Health concerns around e-cigarettes are growing as the number of American youth using them rises. The number has tripled showing a three-fold increase from 2011, when the figures were about 79,000, to 2013’s 263,000. Health analysts, and advocates, are concerned that the e-cigarettes being smoked by many adolescents could eventually lead them to want to use conventional cigarettes.
Tim McAfee, M.D., M.P.H., Director of CDC’s Office on Smoking and Health, said in a statement about cigarettes “Words can’t express how deeply concerned we are about nicotine use among our youth, regardless of whether it comes from. The same goes for regular cigarettes, e-cigarettes or any other tobacco product they introduce to the public. Nicotine is a psychoactive ingredient that can be harmful to adolescent brain development.”
E-cigarettes, unlike tobacco versions, operate on a small battery-powered heating element that turns a solution of nicotine, and propylene glycol, into a vapor which can be inhaled. There are over 450 brands of e-cigarette on the market, and that market is valued at $3 billion as of last year.
Claims that the use of an e-cigarette is safer than tobacco, promoted among consumers, has given rise to concerns for the youth, as research to support the opposite grows. “Nicotine is a highly addictive chemical, not to mention dangerous to a person’s life no matter what form it takes. Whether it is in conventional cigarettes or anything else,” says Dr. Elliott Antman, Associate Dean for Clinical and Translational Research, in a recent news release.
The World Health Organization for the United Nations Framework Convention on Tobacco Control, or WHO, strongly believes that e-cigarettes should be regulated by the same laws and standards that apply to tobacco products. Since they are essentially marketed and promoted by the same company. The organization reported discontent this past Tuesday about big tobacco companies becoming “opportunist and aggressive in the battle to promote the e-cigarette brand.” The health organization went on to say that “while the independent retailers for e-cigarette companies have little to no interest in prompting tobacco use, the Big Tobacco industry involved its production and sale of electronic nicotine delivery systems, certainly do.”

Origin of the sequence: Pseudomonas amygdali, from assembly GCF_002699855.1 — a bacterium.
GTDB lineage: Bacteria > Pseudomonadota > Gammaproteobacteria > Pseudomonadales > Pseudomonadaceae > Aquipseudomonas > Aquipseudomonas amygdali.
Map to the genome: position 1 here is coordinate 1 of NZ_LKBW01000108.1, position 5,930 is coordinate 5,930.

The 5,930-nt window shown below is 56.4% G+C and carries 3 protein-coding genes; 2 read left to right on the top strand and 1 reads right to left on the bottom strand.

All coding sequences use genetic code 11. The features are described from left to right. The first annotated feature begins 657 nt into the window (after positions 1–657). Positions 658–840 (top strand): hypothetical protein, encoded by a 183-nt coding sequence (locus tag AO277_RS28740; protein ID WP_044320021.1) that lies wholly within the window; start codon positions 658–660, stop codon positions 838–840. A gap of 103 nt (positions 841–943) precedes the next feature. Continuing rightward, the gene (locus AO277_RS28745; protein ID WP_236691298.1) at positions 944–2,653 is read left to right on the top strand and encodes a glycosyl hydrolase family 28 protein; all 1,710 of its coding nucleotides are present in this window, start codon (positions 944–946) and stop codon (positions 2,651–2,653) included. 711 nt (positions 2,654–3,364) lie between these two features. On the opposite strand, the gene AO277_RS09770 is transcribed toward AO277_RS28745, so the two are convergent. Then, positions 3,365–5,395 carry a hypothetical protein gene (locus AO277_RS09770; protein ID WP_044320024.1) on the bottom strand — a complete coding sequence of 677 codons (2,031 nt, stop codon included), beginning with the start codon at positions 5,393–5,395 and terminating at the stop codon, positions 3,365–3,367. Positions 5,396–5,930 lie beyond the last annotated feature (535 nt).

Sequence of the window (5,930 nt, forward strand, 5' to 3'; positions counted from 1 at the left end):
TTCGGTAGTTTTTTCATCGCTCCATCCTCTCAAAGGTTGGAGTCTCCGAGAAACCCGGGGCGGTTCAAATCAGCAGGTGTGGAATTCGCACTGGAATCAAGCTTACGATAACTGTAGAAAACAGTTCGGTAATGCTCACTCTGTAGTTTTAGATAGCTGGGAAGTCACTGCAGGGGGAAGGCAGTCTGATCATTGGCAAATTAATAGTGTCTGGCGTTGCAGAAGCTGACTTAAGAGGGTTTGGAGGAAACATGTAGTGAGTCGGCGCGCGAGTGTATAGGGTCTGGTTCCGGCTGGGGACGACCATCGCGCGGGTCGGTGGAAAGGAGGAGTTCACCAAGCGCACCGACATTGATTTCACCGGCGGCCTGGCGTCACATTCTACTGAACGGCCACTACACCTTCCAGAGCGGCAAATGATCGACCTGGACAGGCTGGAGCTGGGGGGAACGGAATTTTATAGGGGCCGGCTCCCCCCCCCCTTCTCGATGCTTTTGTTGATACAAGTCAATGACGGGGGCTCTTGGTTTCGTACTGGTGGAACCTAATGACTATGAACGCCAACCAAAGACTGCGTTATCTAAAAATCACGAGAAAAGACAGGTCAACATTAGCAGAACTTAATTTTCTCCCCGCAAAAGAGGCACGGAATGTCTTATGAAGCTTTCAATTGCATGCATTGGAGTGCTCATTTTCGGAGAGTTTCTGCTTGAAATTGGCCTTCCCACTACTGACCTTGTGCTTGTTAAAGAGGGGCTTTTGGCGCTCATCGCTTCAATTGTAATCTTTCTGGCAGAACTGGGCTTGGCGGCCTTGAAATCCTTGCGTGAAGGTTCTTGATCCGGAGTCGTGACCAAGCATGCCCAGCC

There are numerous question marks surrounding e-cigarettes as a whole, which have been available for almost 10 years, which is why the WHO, is also advocating the prohibition of their use indoors “until the exhaled vapor inside the devices, is proven not to be harmful.” An additional regulation that the United Nations organization is calling for, is to ensure the products contain only the standard dose of nicotine, as the content does vary between manufacturers.
One of the final, and perhaps most crucial missions on the table for WHO, is to prohibit big tobacco companies from making any particular health claims regarding its e-cigarette product, until “the manufacturers provide supporting scientific evidence of its effects, or lack thereof, and obtain regulatory approval.” The rising role of the e-cigarette industry is an understandable health concern that grows among the youth, and worldwide, as smoking use still leads the forefront of preventable deaths and disease in the United States. Big tobacco firms may be making a killing in the market world, but smoking literally kills around half a million Americans each year.
By Theodore Borders